There will also be an iteration of Brainiac that will seem both familiar and perverse to long-time fans.
And don’t assume all the changes triggered by Jor-El and Lara’s sojourn on earth are restricted to the immediate Superman family. Though there are no other superheroes on Earth when the Els first arrive, their continued presence will have an indelible effect on all the heroes to come. And beyond that, there will even be intergalactic ramifications.
Nrama: It's interesting to think about how this changes the whole mythos. What do you think Superman's story represents in our world today, and how does this story represent a different side of that theme?
Bates: Superman was/is the prime template for all superhero myths. The classic imaginary tales and Elseworld stories I liked best all share one underlying theme: sooner or later, Superman’s true essence always perseveres. No matter what universe or time period he ended up in, no matter who the other key people in his life turned out to be, or what hardships or burdens he had to endure, eventually the big guy always found a way to achieve his true potential and fulfill his destiny.
Nrama: Since you wrote Superman for decades, how did you feel getting back to these characters after some time away from them?
Bates: Superman has always been a mixed bag for me, both highs and lows over the years. He was the inspiration for most of the cover ideas DC bought from me as a teenager. My first script sale at 17 was for a World’s Finest story, and that kicked off nearly two uninterrupted decades of writing Superman… in retrospect, probably too much.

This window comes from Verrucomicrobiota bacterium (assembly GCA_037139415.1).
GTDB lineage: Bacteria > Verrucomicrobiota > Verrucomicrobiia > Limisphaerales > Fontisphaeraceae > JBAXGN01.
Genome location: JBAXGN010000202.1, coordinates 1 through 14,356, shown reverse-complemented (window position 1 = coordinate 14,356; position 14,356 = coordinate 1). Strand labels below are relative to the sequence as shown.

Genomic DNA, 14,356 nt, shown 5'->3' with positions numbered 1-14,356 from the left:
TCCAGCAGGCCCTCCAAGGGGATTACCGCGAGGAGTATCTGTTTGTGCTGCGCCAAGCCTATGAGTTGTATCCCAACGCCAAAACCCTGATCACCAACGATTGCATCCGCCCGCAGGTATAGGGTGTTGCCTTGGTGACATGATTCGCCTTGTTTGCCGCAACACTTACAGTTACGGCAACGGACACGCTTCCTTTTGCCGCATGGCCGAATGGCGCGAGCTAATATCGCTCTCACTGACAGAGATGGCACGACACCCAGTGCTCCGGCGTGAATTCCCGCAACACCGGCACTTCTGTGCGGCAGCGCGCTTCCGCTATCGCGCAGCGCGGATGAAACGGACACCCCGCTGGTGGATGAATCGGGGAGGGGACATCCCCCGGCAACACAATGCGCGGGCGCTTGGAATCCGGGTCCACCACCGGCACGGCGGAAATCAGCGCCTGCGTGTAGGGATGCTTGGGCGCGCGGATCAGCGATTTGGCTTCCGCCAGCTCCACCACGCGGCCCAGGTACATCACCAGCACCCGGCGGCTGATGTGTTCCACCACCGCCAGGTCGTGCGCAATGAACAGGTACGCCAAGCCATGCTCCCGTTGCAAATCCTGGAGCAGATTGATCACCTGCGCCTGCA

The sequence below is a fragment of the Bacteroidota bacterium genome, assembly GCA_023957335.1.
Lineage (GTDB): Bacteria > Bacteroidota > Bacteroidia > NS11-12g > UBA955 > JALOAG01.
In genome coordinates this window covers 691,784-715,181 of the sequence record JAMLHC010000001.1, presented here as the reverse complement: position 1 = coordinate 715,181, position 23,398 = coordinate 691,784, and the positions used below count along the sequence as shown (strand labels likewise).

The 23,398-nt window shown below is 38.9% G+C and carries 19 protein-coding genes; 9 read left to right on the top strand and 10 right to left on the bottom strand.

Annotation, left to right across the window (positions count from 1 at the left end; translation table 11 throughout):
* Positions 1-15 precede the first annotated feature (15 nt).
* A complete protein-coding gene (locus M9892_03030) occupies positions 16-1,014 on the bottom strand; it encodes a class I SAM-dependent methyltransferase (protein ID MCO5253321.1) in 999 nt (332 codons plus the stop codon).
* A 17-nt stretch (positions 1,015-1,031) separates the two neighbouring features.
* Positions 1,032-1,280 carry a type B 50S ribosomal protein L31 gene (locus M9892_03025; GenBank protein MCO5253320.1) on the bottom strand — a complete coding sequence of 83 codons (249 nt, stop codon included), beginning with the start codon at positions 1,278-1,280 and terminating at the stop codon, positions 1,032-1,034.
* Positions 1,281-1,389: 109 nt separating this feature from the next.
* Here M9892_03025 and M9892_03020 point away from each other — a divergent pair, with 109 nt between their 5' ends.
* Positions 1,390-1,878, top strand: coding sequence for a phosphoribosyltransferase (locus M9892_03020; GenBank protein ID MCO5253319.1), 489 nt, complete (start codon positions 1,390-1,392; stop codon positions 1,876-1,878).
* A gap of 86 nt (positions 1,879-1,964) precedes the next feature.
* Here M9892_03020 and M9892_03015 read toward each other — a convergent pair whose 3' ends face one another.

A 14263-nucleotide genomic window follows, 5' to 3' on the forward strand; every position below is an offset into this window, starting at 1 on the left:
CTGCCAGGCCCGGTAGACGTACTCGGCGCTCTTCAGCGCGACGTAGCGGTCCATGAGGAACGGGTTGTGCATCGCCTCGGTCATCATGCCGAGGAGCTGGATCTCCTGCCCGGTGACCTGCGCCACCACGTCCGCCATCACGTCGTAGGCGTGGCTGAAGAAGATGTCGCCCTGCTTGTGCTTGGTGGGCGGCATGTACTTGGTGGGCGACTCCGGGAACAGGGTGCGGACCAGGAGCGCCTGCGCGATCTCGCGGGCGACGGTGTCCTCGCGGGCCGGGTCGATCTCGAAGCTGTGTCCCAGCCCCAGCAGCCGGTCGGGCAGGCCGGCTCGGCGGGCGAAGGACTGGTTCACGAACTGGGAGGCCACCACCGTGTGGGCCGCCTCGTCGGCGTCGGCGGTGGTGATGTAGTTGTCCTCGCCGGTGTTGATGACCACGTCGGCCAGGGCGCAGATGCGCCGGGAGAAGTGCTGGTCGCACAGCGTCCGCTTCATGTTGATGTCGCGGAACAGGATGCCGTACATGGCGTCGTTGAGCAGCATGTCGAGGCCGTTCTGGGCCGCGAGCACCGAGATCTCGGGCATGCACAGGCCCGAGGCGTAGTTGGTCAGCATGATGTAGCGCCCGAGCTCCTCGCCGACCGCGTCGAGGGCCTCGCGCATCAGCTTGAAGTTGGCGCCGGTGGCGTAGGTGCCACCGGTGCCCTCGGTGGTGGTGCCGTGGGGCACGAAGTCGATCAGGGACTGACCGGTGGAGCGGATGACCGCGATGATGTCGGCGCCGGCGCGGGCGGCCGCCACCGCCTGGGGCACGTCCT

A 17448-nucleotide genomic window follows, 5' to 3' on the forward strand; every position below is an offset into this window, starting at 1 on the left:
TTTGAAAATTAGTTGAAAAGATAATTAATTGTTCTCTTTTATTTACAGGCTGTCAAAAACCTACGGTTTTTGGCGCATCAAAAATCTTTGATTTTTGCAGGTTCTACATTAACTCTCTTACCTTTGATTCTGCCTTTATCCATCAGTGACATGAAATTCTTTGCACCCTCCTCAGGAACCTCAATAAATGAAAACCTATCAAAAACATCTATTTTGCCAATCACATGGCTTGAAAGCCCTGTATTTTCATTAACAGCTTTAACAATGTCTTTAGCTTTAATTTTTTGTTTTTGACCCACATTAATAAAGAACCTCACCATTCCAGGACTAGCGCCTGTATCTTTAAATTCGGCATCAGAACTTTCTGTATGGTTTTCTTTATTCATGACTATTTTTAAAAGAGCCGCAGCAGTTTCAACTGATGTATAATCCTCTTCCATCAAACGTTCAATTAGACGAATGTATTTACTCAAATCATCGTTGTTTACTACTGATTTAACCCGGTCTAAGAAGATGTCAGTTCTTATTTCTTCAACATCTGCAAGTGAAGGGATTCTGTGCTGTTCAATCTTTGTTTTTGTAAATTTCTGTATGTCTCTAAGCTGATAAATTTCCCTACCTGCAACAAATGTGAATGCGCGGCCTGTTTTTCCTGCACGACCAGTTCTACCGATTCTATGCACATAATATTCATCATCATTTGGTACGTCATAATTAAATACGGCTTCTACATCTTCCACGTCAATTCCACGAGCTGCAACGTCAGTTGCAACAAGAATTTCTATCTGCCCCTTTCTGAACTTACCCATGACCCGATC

But there were other perks. Warner Bros. appointed me as the “DC script liaison” on Superman III. But by the time I was sent over to England, Richard Lester was halfway though principal photography — too late for any new input, studio-sanctioned or not, to be of much practical use.
But the trip wasn’t a total bust because I met producer Ilya Salkind and we really hit it off. Six years later, he hired me to come down to Orlando and serve as story editor on the Superboy series he and his father had put together for Viacom. And that job got me the gig (with fellow Superboy story editor Mark Jones) to write the screenplay for what was supposed to be the fifth Superman film. It dealt with Brainiac and Kandor and was intended to be Chris Reeve’s return and final farewell to the role.
But then Warners re-acquired all the rights in 1993 and our "Superman Reborn” script became just the first of many attempts to reboot the franchise that fell apart over the next 14 years.
Anyway, after Reborn went south, I was understandably burnt out on Superman. By then I’d left DC, quit comics, and couldn’t foresee any scenario where I’d ever be writing the character again. And yet 17 years later here we are...
Nrama: Here we are indeed. But are you pitching other stories as comics? Do you have other work coming out anytime soon?
Bates: Last December, I entered into a contract with DC to create a new superhero duo book. I’ve been developing it with Ian Sattler, and you should be hearing more about it a few months down the road.
Nrama: Now that you're getting back into it, how do you think comics writing has changed over the years?
Bates: No question, the bar has been raised higher than it’s ever been before. There’s much more competition now, given all the movie and TV writers now doing mainstream comics between film projects. With so many comic book properties already in release or on their way to the screen, the medium has never had a higher profile.